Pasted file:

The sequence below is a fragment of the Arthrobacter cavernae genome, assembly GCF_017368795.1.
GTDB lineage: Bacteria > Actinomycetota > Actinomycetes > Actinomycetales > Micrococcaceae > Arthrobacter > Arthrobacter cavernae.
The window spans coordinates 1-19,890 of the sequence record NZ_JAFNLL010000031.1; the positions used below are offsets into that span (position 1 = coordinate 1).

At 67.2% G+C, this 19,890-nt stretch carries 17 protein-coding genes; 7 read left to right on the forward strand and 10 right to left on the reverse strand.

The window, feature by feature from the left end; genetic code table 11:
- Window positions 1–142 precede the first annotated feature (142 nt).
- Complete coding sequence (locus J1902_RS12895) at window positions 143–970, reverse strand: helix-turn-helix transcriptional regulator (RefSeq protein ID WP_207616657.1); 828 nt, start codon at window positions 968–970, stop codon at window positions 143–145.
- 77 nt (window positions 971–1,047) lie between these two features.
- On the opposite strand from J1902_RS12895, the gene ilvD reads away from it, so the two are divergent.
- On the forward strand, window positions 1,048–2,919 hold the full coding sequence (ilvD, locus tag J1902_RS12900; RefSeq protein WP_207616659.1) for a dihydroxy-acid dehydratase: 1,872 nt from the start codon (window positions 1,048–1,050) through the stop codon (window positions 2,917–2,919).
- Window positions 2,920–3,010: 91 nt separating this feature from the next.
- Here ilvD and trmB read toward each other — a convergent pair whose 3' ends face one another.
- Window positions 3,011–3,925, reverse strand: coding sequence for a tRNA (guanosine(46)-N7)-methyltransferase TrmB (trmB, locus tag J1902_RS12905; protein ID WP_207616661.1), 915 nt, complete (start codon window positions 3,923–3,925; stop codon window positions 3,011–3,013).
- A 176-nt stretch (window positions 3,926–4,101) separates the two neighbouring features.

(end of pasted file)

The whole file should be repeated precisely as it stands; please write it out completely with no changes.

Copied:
The sequence below is a fragment of the Arthrobacter cavernae genome, assembly GCF_017368795.1.
GTDB lineage: Bacteria > Actinomycetota > Actinomycetes > Actinomycetales > Micrococcaceae > Arthrobacter > Arthrobacter cavernae.
The window spans coordinates 1-19,890 of the sequence record NZ_JAFNLL010000031.1; the positions used below are offsets into that span (position 1 = coordinate 1).

At 67.2% G+C, this 19,890-nt stretch carries 17 protein-coding genes; 7 read left to right on the forward strand and 10 right to left on the reverse strand.

The window, feature by feature from the left end; genetic code table 11:
- Window positions 1–142 precede the first annotated feature (142 nt).
- Complete coding sequence (locus J1902_RS12895) at window positions 143–970, reverse strand: helix-turn-helix transcriptional regulator (RefSeq protein ID WP_207616657.1); 828 nt, start codon at window positions 968–970, stop codon at window positions 143–145.
- 77 nt (window positions 971–1,047) lie between these two features.
- On the opposite strand from J1902_RS12895, the gene ilvD reads away from it, so the two are divergent.
- On the forward strand, window positions 1,048–2,919 hold the full coding sequence (ilvD, locus tag J1902_RS12900; RefSeq protein WP_207616659.1) for a dihydroxy-acid dehydratase: 1,872 nt from the start codon (window positions 1,048–1,050) through the stop codon (window positions 2,917–2,919).
- Window positions 2,920–3,010: 91 nt separating this feature from the next.
- Here ilvD and trmB read toward each other — a convergent pair whose 3' ends face one another.
- Window positions 3,011–3,925, reverse strand: coding sequence for a tRNA (guanosine(46)-N7)-methyltransferase TrmB (trmB, locus tag J1902_RS12905; protein ID WP_207616661.1), 915 nt, complete (start codon window positions 3,923–3,925; stop codon window positions 3,011–3,013).
- A 176-nt stretch (window positions 3,926–4,101) separates the two neighbouring features.